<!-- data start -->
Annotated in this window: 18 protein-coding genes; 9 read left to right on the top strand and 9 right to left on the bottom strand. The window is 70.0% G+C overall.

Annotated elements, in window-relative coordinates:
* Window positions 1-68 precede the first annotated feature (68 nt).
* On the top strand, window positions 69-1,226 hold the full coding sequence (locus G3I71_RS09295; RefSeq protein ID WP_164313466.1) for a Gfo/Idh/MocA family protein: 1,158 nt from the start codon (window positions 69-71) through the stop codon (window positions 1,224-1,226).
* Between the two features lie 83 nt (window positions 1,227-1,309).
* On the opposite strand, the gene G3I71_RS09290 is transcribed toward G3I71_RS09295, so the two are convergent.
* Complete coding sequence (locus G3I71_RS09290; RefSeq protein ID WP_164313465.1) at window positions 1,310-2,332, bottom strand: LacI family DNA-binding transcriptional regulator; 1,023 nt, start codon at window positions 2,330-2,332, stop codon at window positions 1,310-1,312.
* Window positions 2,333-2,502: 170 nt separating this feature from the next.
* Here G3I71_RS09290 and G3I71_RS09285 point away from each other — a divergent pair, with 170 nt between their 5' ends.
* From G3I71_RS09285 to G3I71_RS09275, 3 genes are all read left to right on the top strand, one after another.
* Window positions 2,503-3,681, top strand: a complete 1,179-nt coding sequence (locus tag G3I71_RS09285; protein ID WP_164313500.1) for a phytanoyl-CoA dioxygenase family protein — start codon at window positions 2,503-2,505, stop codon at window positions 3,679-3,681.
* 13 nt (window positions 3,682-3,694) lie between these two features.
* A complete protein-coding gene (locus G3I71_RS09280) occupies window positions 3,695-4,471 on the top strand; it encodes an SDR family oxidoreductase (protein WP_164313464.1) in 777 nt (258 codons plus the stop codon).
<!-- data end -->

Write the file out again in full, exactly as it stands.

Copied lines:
Annotated in this window: 18 protein-coding genes; 9 read left to right on the top strand and 9 right to left on the bottom strand. The window is 70.0% G+C overall.

Annotated elements, in window-relative coordinates:
* Window positions 1-68 precede the first annotated feature (68 nt).
* On the top strand, window positions 69-1,226 hold the full coding sequence (locus G3I71_RS09295; RefSeq protein ID WP_164313466.1) for a Gfo/Idh/MocA family protein: 1,158 nt from the start codon (window positions 69-71) through the stop codon (window positions 1,224-1,226).
* Between the two features lie 83 nt (window positions 1,227-1,309).
* On the opposite strand, the gene G3I71_RS09290 is transcribed toward G3I71_RS09295, so the two are convergent.
* Complete coding sequence (locus G3I71_RS09290; RefSeq protein ID WP_164313465.1) at window positions 1,310-2,332, bottom strand: LacI family DNA-binding transcriptional regulator; 1,023 nt, start codon at window positions 2,330-2,332, stop codon at window positions 1,310-1,312.
* Window positions 2,333-2,502: 170 nt separating this feature from the next.
* Here G3I71_RS09290 and G3I71_RS09285 point away from each other — a divergent pair, with 170 nt between their 5' ends.
* From G3I71_RS09285 to G3I71_RS09275, 3 genes are all read left to right on the top strand, one after another.
* Window positions 2,503-3,681, top strand: a complete 1,179-nt coding sequence (locus tag G3I71_RS09285; protein ID WP_164313500.1) for a phytanoyl-CoA dioxygenase family protein — start codon at window positions 2,503-2,505, stop codon at window positions 3,679-3,681.
* 13 nt (window positions 3,682-3,694) lie between these two features.
* A complete protein-coding gene (locus G3I71_RS09280) occupies window positions 3,695-4,471 on the top strand; it encodes an SDR family oxidoreductase (protein WP_164313464.1) in 777 nt (258 codons plus the stop codon).